Although the smart meter will replace your existing boxes, the clever technology is housed in a portable in-home display, which can sit in any room you choose. This is the unit that shows you how much energy you are using.

All in-home displays are designed to show information in a way that’s easy to understand. However, an accessible in-home display has been developed in partnership with the Royal National Institute for the Blind and includes large buttons and text-to-speech functionality. Anyone wishing to use an accessible in-home display should contact their energy supplier to find out more.


Installing a smart meter

Video id: To3jtMOH7kA

Getting a smart meter is easy, they are provided and installed by your energy supplier at a time that suits you.


Smart meters are provided at no extra cost, so you won’t have to pay for the equipment or the installation.


A few important things you need to consider before your installation:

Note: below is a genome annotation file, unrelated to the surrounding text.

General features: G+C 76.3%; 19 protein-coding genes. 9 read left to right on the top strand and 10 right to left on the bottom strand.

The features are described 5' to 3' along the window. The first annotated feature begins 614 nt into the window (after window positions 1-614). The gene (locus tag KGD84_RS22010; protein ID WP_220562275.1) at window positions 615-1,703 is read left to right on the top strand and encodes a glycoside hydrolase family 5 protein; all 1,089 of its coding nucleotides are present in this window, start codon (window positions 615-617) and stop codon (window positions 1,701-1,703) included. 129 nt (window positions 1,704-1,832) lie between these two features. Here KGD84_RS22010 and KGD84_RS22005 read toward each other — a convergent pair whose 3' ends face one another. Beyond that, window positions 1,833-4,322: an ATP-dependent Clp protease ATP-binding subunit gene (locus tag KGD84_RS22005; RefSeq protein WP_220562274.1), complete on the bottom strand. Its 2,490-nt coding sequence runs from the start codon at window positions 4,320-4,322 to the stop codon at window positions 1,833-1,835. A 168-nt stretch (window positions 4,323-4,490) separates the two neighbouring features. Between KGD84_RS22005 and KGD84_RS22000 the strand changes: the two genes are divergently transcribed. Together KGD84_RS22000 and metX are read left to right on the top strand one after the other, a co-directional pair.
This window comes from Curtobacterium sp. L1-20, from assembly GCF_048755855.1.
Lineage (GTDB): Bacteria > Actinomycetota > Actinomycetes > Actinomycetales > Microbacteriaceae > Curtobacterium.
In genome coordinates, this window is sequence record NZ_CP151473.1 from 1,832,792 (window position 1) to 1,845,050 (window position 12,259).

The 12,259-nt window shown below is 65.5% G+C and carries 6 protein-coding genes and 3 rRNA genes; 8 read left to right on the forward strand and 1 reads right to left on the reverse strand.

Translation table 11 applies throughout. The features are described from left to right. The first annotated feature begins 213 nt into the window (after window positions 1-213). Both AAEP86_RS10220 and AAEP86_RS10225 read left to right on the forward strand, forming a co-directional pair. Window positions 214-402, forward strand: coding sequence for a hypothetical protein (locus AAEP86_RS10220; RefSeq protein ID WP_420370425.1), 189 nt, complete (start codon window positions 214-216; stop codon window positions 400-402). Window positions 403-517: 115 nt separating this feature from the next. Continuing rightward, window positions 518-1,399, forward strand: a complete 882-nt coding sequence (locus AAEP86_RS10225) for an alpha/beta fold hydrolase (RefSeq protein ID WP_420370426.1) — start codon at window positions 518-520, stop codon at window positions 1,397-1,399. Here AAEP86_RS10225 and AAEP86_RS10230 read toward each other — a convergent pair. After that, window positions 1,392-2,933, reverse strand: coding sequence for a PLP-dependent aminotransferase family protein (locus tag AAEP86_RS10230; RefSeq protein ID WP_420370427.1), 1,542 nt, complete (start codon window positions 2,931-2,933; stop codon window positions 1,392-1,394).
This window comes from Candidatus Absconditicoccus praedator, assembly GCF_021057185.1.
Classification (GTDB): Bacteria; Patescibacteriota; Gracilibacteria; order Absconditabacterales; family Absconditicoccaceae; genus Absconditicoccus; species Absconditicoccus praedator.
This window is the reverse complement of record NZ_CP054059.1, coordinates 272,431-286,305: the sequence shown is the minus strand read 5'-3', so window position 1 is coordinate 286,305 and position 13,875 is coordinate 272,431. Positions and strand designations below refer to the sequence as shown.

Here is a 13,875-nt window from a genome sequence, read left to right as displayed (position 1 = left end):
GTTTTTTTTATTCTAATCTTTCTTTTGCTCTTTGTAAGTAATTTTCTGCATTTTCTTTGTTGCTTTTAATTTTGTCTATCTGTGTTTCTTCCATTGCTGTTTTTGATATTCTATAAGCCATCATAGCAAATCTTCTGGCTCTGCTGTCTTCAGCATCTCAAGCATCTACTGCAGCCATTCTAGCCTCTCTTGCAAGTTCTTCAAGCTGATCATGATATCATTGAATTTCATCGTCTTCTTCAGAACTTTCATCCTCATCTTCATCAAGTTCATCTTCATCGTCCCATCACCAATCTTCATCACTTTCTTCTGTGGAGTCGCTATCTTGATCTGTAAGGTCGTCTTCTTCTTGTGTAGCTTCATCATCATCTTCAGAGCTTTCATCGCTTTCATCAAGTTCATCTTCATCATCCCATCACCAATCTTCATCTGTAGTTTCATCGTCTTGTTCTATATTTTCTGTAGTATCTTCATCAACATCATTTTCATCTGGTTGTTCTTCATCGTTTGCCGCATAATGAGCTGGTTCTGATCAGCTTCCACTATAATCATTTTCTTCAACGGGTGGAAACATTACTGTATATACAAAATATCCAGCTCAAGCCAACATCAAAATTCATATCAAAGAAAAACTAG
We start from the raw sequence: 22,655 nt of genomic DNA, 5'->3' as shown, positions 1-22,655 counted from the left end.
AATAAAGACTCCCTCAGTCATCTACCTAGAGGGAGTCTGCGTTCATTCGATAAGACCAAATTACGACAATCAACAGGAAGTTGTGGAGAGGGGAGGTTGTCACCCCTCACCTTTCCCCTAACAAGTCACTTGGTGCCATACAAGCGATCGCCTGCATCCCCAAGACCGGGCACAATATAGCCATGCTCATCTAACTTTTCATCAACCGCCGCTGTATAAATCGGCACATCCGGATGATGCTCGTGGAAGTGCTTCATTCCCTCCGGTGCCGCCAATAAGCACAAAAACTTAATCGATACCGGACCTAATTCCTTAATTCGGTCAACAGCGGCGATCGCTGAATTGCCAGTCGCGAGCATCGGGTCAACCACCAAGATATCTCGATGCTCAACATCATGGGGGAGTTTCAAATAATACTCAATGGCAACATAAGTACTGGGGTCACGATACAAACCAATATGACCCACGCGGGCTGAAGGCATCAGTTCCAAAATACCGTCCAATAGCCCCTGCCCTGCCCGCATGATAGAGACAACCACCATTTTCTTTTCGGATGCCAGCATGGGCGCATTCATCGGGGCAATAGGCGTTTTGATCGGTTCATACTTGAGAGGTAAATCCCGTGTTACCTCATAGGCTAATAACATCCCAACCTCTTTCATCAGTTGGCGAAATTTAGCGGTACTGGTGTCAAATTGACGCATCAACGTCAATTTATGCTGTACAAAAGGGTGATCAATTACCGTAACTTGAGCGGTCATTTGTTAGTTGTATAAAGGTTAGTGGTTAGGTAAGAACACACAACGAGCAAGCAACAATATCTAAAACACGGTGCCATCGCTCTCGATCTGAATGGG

• Agree a time and date with your supplier that you can be home for the installation. An installer will never turn up unexpectedly.

  • Make sure you know where your current meters are and take steps to ensure they are accessible for the installer.

  • The installer should show you a valid identity card upon arrival, which you can ask to see if the installer does not present it upfront.

  • It takes about two hours and your energy supply will be cut off for a short period, but you will need to be present for the installation.

  • If you are having a gas meter installed, the installer will perform a visual safety check on your gas appliances.

  • Once fitted, your installer will show you how to use your in-home display as well as offering energy-saving advice.


Cardiff Council ECO Flexible Eligibility Statement of Intent (161kb PDF)​​​​​​​​​​​Link opens in a new window

This statement sets out Cardiff Council's flexible eligibility criteria for the ECO: Help to Heat scheme. 

Currently this Statement of Intent is only to be used by YES Energy Solutions for the Rent Smart Wales Warm Homes Fund project. This is a pilot for the use of Flexible Eligibility for ECO in Cardiff.  

If the pilot is successful we plan to undertake a procurement exercise so that the Statement of Intent can be used by companies who have been procured by Cardiff Council for the purpose of enabling ECO funding for private sector households.
​​


​​